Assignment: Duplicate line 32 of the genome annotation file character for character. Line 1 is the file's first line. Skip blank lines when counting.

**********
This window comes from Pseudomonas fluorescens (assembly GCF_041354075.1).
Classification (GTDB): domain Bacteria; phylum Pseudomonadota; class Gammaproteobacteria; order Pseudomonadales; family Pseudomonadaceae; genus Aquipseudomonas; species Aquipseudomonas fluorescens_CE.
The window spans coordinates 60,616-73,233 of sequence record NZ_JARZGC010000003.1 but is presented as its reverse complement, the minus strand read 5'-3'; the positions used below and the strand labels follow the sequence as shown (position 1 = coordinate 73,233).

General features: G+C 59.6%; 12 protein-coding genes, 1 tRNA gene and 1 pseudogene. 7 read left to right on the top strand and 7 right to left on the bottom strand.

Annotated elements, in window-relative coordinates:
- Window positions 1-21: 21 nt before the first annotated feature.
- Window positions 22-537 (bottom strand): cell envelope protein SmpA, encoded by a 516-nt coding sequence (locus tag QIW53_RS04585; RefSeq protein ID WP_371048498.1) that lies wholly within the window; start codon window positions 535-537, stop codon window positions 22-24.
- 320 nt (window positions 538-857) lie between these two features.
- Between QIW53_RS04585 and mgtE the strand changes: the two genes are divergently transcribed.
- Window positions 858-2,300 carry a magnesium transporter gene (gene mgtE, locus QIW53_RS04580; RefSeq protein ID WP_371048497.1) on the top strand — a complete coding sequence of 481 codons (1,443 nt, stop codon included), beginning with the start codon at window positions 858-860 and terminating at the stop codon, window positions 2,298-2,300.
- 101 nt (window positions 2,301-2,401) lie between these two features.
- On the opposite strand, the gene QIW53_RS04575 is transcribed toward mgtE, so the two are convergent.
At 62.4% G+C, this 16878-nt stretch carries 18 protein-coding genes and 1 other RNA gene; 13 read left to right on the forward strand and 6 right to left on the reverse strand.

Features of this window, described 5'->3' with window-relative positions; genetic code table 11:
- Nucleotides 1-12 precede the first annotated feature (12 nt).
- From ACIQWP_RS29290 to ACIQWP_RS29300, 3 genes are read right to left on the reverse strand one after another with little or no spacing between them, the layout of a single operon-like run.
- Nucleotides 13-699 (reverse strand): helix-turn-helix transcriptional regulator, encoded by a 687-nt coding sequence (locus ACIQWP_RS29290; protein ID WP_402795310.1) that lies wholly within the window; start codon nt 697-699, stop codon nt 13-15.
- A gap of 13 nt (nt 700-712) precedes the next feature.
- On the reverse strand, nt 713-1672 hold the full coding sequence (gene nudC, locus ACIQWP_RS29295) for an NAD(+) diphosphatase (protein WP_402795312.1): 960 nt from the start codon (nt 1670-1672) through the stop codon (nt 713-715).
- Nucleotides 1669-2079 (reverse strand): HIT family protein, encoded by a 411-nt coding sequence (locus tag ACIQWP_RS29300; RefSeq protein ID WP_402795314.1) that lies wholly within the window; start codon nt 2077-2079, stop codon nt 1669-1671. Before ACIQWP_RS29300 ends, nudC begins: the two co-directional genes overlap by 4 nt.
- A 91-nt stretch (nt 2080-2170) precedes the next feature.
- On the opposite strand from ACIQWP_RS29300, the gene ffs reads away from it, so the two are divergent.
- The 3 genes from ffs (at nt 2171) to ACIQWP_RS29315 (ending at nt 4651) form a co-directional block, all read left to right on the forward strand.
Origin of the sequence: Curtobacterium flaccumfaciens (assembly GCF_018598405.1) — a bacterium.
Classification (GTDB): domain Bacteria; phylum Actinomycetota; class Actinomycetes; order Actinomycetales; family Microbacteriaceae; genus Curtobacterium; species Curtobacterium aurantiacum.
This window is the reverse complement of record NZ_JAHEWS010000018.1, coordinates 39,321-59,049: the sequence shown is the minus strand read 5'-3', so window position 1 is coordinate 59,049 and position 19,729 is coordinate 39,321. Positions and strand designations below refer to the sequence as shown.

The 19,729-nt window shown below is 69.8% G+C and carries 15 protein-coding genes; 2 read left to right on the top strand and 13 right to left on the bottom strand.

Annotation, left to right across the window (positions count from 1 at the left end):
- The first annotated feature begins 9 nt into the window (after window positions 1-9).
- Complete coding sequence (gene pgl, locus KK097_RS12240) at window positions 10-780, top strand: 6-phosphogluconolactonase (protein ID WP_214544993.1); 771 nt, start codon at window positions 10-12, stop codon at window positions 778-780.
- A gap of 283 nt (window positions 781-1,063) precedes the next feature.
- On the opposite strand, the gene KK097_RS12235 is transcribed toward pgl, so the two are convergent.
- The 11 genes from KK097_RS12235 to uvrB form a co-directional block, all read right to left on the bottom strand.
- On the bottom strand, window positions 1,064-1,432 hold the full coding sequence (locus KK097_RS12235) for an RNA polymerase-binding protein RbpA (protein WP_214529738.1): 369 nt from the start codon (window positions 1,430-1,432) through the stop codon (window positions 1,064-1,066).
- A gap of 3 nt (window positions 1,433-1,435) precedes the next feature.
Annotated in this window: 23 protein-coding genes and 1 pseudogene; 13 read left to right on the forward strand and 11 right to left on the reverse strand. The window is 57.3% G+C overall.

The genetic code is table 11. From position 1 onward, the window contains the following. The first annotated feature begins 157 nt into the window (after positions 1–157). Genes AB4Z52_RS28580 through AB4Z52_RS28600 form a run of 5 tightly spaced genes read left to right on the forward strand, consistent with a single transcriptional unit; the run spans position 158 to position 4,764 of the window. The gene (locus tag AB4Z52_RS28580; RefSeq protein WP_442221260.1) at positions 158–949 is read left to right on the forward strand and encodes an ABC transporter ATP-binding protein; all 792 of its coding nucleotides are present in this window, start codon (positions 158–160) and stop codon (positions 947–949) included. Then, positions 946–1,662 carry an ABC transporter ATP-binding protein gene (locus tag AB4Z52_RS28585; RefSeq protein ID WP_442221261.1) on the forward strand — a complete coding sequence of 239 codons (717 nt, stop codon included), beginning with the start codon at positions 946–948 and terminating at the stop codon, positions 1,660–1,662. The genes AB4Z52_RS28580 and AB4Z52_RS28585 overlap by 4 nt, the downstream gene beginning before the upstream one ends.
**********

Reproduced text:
- On the opposite strand, the gene KK097_RS12235 is transcribed toward pgl, so the two are convergent.